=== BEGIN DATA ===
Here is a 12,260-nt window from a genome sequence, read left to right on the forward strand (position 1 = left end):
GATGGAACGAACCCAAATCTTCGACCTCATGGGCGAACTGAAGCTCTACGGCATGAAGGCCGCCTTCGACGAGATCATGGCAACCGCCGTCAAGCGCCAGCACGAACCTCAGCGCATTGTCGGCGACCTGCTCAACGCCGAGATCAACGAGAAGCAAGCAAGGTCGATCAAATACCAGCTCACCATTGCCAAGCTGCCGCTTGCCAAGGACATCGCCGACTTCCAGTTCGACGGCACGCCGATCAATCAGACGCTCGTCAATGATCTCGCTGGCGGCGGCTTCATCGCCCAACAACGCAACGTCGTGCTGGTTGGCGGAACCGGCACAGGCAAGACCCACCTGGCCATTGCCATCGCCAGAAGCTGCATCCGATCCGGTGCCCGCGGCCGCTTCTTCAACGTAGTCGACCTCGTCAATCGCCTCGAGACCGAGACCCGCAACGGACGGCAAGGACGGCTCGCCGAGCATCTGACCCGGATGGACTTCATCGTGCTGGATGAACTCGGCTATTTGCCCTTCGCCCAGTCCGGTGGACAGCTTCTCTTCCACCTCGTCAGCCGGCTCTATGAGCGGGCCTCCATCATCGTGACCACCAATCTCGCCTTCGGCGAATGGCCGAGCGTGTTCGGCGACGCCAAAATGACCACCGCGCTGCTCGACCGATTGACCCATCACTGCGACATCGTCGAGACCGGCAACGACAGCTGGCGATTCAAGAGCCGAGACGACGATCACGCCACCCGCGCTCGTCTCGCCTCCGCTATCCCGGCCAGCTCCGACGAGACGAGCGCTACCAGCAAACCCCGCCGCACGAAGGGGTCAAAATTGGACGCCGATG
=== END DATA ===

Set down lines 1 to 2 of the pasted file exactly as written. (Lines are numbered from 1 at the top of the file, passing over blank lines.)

Here is a 12,260-nt window from a genome sequence, read left to right on the forward strand (position 1 = left end):
GATGGAACGAACCCAAATCTTCGACCTCATGGGCGAACTGAAGCTCTACGGCATGAAGGCCGCCTTCGACGAGATCATGGCAACCGCCGTCAAGCGCCAGCACGAACCTCAGCGCATTGTCGGCGACCTGCTCAACGCCGAGATCAACGAGAAGCAAGCAAGGTCGATCAAATACCAGCTCACCATTGCCAAGCTGCCGCTTGCCAAGGACATCGCCGACTTCCAGTTCGACGGCACGCCGATCAATCAGACGCTCGTCAATGATCTCGCTGGCGGCGGCTTCATCGCCCAACAACGCAACGTCGTGCTGGTTGGCGGAACCGGCACAGGCAAGACCCACCTGGCCATTGCCATCGCCAGAAGCTGCATCCGATCCGGTGCCCGCGGCCGCTTCTTCAACGTAGTCGACCTCGTCAATCGCCTCGAGACCGAGACCCGCAACGGACGGCAAGGACGGCTCGCCGAGCATCTGACCCGGATGGACTTCATCGTGCTGGATGAACTCGGCTATTTGCCCTTCGCCCAGTCCGGTGGACAGCTTCTCTTCCACCTCGTCAGCCGGCTCTATGAGCGGGCCTCCATCATCGTGACCACCAATCTCGCCTTCGGCGAATGGCCGAGCGTGTTCGGCGACGCCAAAATGACCACCGCGCTGCTCGACCGATTGACCCATCACTGCGACATCGTCGAGACCGGCAACGACAGCTGGCGATTCAAGAGCCGAGACGACGATCACGCCACCCGCGCTCGTCTCGCCTCCGCTATCCCGGCCAGCTCCGACGAGACGAGCGCTACCAGCAAACCCCGCCGCACGAAGGGGTCAAAATTGGACGCCGATG